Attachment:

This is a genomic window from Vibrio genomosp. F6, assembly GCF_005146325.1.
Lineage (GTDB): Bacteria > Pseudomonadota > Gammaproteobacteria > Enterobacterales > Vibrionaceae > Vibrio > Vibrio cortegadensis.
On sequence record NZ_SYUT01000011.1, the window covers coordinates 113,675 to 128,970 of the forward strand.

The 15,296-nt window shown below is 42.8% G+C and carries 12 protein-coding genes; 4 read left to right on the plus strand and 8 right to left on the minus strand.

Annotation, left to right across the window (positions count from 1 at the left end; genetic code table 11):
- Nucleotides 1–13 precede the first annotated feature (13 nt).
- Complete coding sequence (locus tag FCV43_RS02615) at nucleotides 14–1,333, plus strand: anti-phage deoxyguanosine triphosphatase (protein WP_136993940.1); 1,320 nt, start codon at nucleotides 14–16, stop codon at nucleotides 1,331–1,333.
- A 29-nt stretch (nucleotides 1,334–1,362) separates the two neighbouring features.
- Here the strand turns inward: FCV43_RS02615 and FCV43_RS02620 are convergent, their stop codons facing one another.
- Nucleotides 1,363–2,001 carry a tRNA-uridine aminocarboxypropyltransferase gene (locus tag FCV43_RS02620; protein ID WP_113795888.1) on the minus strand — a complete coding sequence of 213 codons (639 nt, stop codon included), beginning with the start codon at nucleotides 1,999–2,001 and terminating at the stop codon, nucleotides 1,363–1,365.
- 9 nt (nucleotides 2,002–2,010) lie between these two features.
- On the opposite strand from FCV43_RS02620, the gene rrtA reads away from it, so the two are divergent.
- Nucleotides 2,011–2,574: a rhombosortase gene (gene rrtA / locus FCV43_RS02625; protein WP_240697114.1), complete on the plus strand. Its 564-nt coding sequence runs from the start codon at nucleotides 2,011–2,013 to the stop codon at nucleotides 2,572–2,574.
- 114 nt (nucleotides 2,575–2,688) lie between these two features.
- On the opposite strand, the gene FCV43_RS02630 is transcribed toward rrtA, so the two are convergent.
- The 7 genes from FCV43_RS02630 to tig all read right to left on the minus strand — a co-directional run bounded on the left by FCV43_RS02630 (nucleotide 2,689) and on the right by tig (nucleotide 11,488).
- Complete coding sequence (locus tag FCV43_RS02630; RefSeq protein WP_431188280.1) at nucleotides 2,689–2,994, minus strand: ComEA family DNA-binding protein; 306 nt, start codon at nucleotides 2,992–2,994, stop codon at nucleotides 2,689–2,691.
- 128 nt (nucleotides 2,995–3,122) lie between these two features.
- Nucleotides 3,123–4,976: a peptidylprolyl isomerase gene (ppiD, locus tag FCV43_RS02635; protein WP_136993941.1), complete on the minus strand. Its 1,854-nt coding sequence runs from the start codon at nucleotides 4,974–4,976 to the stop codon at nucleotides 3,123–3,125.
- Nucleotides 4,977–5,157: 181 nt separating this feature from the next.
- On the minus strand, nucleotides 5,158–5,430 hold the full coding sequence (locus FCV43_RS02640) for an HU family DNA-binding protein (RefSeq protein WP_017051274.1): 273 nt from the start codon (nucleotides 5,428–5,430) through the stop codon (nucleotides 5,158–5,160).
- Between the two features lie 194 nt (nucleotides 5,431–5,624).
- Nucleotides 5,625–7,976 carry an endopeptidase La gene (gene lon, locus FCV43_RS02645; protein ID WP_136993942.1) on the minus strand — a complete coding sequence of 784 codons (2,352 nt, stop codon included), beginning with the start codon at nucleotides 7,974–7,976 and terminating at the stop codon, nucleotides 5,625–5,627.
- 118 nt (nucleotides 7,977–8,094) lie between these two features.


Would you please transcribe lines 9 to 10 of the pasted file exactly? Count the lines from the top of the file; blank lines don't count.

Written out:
- Here the strand turns inward: FCV43_RS02615 and FCV43_RS02620 are convergent, their stop codons facing one another.
- Nucleotides 1,363–2,001 carry a tRNA-uridine aminocarboxypropyltransferase gene (locus tag FCV43_RS02620; protein ID WP_113795888.1) on the minus strand — a complete coding sequence of 213 codons (639 nt, stop codon included), beginning with the start codon at nucleotides 1,999–2,001 and terminating at the stop codon, nucleotides 1,363–1,365.